CONCLUSIONS

Clinical depression was observed in many of the study patients with CD. After matching for baseline deformity, depression symptomology resulted in worse baseline EQ-5D and pain scores. Despite these baseline differences, both cohorts achieved similar results in all HRQOL assessments 6 months and 1 year postoperatively, demonstrating no clinical impact of depression on recovery up until 1 year after CD surgery. Thus, a history of depression does not appear to have an impact on recovery from CD surgery.

Free access

Christopher I. Shaffrey, Justin S. Smith, Christopher P. Ames, Mitsuru Yagi, Ahmet Alanay and Yoon Ha

Free access

David B. Bumpass, Lawrence G. Lenke, Jeffrey L. Gum, Christopher I. Shaffrey, Justin S. Smith, Christopher P. Ames, Shay Bess, Brian J. Neuman, Eric Klineberg, Gregory M. Mundis Jr., Frank Schwab, Virginie Lafage, Han Jo Kim, Douglas C. Burton, Khaled M. Kebaish, Richard Hostin, Renaud Lafage, Michael P. Kelly and for the International Spine Study Group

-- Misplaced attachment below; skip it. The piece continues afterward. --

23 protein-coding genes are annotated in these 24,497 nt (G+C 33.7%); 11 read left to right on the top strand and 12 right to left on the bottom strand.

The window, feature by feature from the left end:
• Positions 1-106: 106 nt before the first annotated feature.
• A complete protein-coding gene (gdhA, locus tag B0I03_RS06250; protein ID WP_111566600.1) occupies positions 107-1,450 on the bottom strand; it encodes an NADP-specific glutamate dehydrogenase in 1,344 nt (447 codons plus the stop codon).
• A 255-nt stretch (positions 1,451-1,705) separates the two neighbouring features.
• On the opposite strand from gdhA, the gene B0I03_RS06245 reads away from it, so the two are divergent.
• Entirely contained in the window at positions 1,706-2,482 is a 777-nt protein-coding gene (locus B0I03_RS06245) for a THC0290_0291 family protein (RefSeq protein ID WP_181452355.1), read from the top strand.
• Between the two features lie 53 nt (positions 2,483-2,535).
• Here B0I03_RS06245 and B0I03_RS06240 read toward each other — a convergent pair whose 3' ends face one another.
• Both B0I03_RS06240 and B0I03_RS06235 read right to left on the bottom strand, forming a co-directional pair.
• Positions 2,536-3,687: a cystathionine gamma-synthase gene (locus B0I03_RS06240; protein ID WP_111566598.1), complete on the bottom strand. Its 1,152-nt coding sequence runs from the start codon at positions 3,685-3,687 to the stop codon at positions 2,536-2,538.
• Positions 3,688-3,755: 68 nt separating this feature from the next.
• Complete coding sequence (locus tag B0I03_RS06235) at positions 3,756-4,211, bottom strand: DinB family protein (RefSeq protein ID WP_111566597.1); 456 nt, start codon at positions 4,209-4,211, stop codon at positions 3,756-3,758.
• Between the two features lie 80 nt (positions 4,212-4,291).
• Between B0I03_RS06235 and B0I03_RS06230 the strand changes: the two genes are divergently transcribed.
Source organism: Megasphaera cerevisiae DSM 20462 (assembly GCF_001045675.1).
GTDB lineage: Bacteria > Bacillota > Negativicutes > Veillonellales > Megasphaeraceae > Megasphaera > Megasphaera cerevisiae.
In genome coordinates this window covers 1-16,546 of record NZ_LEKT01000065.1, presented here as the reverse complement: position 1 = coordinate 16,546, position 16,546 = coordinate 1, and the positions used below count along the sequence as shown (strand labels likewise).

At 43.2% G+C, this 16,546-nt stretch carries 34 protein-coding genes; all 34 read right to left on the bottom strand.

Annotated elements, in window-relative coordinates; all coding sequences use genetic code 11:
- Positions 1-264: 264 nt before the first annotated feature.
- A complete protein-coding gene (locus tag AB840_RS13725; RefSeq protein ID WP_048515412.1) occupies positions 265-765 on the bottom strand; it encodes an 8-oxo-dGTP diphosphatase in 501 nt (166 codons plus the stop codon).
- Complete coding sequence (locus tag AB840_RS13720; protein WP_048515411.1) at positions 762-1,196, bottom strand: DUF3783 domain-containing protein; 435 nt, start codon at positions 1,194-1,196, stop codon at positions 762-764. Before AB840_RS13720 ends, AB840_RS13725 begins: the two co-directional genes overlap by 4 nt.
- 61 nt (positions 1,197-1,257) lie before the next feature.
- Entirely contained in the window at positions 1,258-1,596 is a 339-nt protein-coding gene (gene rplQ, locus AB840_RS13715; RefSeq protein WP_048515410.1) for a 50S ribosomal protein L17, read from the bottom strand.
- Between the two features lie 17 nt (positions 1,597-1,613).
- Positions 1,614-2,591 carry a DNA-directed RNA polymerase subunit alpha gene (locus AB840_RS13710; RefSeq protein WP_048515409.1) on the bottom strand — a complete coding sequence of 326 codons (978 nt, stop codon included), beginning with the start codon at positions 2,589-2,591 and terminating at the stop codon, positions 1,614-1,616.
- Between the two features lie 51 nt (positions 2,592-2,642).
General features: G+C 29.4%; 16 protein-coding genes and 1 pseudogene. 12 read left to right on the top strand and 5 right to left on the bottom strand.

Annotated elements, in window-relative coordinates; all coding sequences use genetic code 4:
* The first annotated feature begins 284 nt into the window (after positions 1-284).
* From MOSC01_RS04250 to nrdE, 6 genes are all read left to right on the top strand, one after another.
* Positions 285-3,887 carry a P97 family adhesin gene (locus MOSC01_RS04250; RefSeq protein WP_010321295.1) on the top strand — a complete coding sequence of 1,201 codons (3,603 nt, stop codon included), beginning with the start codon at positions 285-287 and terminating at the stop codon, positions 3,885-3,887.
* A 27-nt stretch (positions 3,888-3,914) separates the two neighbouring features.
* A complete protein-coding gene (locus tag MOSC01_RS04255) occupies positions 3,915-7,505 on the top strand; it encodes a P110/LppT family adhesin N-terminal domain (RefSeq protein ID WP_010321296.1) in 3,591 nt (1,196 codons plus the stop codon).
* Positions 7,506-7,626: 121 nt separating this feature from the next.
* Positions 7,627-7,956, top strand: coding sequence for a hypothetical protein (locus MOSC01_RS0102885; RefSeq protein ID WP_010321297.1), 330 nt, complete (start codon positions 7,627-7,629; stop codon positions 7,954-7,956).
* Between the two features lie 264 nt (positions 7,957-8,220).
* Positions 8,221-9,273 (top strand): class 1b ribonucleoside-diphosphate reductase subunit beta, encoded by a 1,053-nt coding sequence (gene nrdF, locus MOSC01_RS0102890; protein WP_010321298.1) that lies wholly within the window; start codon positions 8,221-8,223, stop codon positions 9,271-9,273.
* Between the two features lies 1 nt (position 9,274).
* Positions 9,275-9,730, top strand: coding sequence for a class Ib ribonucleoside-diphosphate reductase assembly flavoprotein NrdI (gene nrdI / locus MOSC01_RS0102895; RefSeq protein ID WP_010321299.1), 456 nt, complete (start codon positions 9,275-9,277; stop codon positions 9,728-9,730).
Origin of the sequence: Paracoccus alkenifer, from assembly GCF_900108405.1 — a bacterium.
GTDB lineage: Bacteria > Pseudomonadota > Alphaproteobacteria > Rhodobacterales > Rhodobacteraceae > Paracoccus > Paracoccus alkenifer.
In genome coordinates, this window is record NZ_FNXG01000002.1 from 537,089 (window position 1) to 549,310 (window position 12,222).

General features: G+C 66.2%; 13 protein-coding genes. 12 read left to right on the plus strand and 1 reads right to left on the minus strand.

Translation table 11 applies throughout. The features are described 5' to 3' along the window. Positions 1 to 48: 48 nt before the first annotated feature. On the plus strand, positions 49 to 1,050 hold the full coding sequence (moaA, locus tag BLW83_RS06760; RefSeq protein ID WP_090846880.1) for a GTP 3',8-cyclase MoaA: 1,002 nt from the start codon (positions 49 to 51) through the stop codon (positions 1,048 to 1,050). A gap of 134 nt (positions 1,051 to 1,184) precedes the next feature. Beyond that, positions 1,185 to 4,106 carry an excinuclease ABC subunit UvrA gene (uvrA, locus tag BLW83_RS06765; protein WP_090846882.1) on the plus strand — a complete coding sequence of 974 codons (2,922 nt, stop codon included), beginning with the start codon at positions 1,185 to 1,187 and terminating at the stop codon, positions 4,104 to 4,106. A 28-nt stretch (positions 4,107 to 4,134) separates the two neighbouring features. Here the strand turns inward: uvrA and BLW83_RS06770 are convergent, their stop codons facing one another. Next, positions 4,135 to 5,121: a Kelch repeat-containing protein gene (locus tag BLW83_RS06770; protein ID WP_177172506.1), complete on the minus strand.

OBJECTIVE

Adolescent spine deformity studies have shown that male patients require longer surgery and have greater estimated blood loss (EBL) and complications compared with female patients. No studies exist to support this relationship in adult spinal deformity (ASD). The purpose of this study was to investigate associations between sex and complications, deformity correction, and health-related quality of life (HRQOL) in patients with ASD. It was hypothesized that male ASD patients would have greater EBL, longer surgery, and more complications than female ASD patients.

METHODS

A multicenter ASD cohort was retrospectively queried for patients who underwent primary posterior-only instrumented fusions with a minimum of 5 levels fused. The minimum follow-up was 2 years. Primary outcomes were EBL, operative time, intra-, peri-, and postoperative complications, radiographic correction, and HRQOL outcomes (Oswestry Disability Index, SF-36, and Scoliosis Research Society-22r Questionnaire). Poisson multivariate regression was used to control for age, comorbidities, and levels fused.